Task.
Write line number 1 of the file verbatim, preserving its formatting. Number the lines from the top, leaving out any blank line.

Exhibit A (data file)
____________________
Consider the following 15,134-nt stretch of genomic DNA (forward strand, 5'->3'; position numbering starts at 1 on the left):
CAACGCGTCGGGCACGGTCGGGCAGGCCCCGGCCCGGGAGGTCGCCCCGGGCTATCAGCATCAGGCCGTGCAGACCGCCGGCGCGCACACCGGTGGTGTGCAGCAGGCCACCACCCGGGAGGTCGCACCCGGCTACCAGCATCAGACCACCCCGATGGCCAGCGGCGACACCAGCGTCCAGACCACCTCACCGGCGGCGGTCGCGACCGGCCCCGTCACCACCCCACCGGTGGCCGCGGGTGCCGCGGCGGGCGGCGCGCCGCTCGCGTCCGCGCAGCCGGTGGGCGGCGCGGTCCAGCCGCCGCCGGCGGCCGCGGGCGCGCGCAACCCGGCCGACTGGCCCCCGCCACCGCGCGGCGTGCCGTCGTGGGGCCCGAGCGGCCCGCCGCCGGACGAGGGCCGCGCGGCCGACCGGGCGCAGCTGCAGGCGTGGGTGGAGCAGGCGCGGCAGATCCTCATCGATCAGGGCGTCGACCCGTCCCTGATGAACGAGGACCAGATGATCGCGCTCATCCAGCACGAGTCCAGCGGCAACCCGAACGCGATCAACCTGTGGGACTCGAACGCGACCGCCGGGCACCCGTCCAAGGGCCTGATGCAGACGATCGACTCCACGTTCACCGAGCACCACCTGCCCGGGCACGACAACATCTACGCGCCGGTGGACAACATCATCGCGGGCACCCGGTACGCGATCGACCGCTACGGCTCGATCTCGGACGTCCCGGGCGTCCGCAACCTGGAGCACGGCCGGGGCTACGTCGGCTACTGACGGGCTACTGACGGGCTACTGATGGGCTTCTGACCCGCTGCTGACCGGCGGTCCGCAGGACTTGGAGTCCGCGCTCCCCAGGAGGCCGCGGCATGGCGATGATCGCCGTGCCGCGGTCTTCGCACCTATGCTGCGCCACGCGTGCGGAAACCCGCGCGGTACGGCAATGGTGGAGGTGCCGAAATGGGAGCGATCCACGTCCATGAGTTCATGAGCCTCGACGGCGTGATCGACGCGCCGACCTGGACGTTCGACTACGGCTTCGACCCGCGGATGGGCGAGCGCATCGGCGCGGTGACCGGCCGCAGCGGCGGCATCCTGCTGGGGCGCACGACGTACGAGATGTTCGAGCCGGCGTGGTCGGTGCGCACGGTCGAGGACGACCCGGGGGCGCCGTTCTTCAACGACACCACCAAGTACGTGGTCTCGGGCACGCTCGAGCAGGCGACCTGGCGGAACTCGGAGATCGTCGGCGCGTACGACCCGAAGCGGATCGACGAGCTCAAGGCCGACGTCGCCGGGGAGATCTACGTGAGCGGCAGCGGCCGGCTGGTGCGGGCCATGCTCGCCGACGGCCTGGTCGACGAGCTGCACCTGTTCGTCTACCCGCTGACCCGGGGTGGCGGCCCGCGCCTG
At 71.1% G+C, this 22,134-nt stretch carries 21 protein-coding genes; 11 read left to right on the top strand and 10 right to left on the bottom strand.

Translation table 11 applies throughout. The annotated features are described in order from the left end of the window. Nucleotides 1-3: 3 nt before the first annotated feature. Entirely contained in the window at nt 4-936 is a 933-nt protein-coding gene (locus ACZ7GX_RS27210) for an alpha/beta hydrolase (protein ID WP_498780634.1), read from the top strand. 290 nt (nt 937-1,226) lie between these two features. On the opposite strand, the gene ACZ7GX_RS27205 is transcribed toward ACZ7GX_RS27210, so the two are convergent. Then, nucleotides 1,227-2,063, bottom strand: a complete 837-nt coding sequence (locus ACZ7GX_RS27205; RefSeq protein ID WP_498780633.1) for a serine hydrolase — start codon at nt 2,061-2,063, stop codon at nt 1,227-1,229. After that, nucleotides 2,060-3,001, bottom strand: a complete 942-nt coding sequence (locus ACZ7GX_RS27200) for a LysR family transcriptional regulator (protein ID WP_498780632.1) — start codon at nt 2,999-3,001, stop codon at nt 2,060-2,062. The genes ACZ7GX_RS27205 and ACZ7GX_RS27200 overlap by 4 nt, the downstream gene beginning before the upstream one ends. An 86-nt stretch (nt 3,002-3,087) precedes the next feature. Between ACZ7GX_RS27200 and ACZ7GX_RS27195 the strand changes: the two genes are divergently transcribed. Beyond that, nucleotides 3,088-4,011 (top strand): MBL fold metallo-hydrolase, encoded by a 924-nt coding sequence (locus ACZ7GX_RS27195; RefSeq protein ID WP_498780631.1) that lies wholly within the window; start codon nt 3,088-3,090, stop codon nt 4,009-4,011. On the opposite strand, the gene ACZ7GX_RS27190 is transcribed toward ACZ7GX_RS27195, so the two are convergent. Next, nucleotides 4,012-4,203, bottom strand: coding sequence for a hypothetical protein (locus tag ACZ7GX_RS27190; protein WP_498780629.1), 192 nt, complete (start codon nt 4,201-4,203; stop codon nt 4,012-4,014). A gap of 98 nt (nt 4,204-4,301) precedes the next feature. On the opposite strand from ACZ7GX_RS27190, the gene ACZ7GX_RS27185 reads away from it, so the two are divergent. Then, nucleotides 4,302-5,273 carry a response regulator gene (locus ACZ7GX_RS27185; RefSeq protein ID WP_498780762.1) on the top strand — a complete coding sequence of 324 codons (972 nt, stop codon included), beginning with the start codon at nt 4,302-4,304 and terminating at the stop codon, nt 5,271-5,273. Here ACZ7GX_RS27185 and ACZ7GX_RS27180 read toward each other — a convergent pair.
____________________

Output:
Consider the following 15,134-nt stretch of genomic DNA (forward strand, 5'->3'; position numbering starts at 1 on the left):